Does your dog follow you around the kitchen?
I know mine does.
Even when I’m not moving, she is there or thereabouts pretending not to look at me.
But she knows that sooner or later a scrap or morsel of food will fall onto the floor.
A scrap of bread as I take the loaf out of its wrapper, or a few stray porridge oats as I carelessly pour them into a saucepan.
Or, and I’m cringing here, stray coffee beans from the bag as I pour them into the grinder.
With the bread and the porridge oats, I don’t bat an eyelid.
But coffee beans? What will happen if my dog ate a coffee bean?
What you will learn in this article
- Are coffee beans toxic to dogs?
- What is caffeine and how does it affect a dog?
- How much caffeine does it take to poison a dog?
- How much caffeine is in a coffee bean?
- Number of coffee beans vs weight of coffee
- What are the side effects of caffeine poisoning in a dog?
- Treatment of dog with caffeine poisoning
- Chocolate covered coffee beans
- Ground beans vs instant coffee vs tea vs Red Bull
Are coffee beans toxic to dogs?
Coffee beans are toxic and can poison your dog, if they consume enough of it.
And the reason for this is that coffee beans contain caffeine which is a stimulant.
The good news is that if your dog only eats only a few coffee beans then it is unlikely that they will become ill.
Later on I use my Golden Retriever as an example.
Using some online calculators, I believe that she can safely eat over 200 coffee beans without placing herself in harm’s way.
Another piece of good news is that although coffee and caffeine are harmful to dogs they aren’t as dangerous as chocolate- or they aren’t as dangerous as some types of chocolate.
What is caffeine and how does it affect a dog?
Caffeine is a class of stimulant called a methylxanthine. A methylxanthine stimulates the body’s nervous system.
Caffeine is the world’s most widely consumed psychoactive drug because it is legal and it’s consumption is unregulated.
How much caffeine does it take to poison a dog?
It is believed that about half of all dogs that die with caffeine poisoning have between 100- 200 mg per kg of caffeine in them.
So, the size and weight of your dog is a very important factor.
If a small dog and a large dog were to eat the same number of coffee beans, the smaller dog would be at a greater risk of poisoning.
This is hard to wrap your head around and so to help you, I’m going to give you an example.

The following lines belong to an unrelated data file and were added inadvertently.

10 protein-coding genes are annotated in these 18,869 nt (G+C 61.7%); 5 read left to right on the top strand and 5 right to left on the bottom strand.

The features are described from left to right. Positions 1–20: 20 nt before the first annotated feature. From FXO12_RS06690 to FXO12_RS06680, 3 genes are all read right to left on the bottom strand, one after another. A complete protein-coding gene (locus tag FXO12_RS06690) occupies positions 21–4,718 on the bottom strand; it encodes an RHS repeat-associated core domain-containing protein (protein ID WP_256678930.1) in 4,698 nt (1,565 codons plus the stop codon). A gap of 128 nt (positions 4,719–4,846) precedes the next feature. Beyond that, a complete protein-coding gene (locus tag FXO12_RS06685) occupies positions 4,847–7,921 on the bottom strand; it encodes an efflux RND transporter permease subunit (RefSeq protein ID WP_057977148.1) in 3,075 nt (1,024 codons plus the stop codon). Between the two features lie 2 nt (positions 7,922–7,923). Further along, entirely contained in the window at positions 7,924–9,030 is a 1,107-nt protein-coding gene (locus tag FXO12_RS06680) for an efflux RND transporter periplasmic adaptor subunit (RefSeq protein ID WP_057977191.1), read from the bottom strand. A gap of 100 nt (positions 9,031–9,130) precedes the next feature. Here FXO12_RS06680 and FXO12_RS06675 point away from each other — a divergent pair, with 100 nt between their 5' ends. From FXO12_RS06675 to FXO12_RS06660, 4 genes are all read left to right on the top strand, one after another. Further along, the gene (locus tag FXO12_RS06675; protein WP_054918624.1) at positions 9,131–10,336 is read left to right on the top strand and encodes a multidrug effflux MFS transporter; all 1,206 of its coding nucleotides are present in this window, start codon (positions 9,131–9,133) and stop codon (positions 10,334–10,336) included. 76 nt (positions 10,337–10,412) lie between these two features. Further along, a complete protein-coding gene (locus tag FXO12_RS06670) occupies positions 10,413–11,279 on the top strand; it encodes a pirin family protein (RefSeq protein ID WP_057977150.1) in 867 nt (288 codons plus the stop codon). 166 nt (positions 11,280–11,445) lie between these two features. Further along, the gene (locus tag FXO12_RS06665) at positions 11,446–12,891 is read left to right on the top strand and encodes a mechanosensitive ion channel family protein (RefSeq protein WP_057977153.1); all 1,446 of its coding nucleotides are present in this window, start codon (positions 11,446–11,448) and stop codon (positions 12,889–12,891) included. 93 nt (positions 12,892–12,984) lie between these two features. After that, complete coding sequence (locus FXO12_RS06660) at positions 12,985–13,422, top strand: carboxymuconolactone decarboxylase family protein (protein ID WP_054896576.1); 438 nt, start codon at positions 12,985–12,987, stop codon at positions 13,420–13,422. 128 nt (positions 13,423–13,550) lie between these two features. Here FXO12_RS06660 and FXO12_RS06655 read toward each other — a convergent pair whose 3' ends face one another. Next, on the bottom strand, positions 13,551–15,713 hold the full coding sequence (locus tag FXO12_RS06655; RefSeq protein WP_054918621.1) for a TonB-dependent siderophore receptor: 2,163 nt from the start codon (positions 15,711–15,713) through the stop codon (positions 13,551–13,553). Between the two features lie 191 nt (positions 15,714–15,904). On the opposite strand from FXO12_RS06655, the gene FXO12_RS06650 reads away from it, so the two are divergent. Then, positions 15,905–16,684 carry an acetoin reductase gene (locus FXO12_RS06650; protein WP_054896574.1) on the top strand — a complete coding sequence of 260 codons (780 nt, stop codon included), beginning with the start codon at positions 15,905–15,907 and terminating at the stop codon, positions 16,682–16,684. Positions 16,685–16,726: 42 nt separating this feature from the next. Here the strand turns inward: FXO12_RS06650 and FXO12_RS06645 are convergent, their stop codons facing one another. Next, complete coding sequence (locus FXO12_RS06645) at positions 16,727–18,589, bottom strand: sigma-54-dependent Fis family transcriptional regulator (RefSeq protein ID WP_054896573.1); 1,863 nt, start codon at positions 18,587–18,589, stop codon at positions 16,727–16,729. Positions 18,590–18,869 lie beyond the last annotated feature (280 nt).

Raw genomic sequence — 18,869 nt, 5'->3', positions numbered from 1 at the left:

One of my Golden Retrievers, Sylvie, is 30 kg.
I worked out that Sylvie could safely consume around 220 coffee beans before I would need to take her to vets for emergency treatment.
How much caffeine is in a coffee bean?
Measuring the amount of caffeine in a coffee bean isn’t an exact science because there are two varieties of coffee beans- Arabica and Robusta.
It is a bit like trying to answer the question “how much sugar is there in a cookie?”
But we do know the average amount of caffeine that is in an Arabica bean and a Robusta coffee bean.
A roasted Arabica bean contains about 6 mg of caffeine, whereas a Robusta bean contains about 10 mg.
Does the roast level matter?
If you are a keen coffee lover, you might have heard that the amount of caffeine in a coffee bean or within ground coffee depends on its level of roast.
Traditionally, there are three different “roast” levels: light, medium and dark.
Obviously, dark beans have been roasted longer than light or medium roast beans.
There is a strongly held belief in the coffee world that dark roasted beans have more caffeine in them than light or medium roasted beans.
This is a myth.
Regardless of the level of roasting, each coffee bean has approximately the same amount of caffeine.
Number of coffee beans vs weight of coffee
As a dog owner who is only concerned by the number of coffee beans that your dog ate, the roast level will make no difference.
But, in another way, the roast level can make a big difference.
If you worried about your dog consuming a certain weight of coffee beans, then roast level does matter.